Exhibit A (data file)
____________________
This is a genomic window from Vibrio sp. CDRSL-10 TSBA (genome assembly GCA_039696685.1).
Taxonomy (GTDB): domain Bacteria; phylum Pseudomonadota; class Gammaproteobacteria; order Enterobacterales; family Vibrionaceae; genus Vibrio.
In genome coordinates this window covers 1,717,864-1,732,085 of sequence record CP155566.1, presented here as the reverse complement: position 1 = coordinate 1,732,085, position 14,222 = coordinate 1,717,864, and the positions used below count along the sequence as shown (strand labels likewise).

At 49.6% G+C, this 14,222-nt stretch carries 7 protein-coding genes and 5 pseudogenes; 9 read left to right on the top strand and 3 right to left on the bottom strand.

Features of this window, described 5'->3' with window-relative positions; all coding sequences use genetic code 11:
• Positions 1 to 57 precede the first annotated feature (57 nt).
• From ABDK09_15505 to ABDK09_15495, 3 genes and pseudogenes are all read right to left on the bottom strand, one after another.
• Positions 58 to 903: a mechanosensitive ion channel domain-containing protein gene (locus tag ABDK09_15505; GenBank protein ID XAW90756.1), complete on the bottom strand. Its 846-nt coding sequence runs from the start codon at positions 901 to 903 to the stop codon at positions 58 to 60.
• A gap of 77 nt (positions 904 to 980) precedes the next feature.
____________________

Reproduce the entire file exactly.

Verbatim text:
This is a genomic window from Vibrio sp. CDRSL-10 TSBA (genome assembly GCA_039696685.1).
Taxonomy (GTDB): domain Bacteria; phylum Pseudomonadota; class Gammaproteobacteria; order Enterobacterales; family Vibrionaceae; genus Vibrio.
In genome coordinates this window covers 1,717,864-1,732,085 of sequence record CP155566.1, presented here as the reverse complement: position 1 = coordinate 1,732,085, position 14,222 = coordinate 1,717,864, and the positions used below count along the sequence as shown (strand labels likewise).

At 49.6% G+C, this 14,222-nt stretch carries 7 protein-coding genes and 5 pseudogenes; 9 read left to right on the top strand and 3 right to left on the bottom strand.

Features of this window, described 5'->3' with window-relative positions; all coding sequences use genetic code 11:
• Positions 1 to 57 precede the first annotated feature (57 nt).
• From ABDK09_15505 to ABDK09_15495, 3 genes and pseudogenes are all read right to left on the bottom strand, one after another.
• Positions 58 to 903: a mechanosensitive ion channel domain-containing protein gene (locus tag ABDK09_15505; GenBank protein ID XAW90756.1), complete on the bottom strand. Its 846-nt coding sequence runs from the start codon at positions 901 to 903 to the stop codon at positions 58 to 60.
• A gap of 77 nt (positions 904 to 980) precedes the next feature.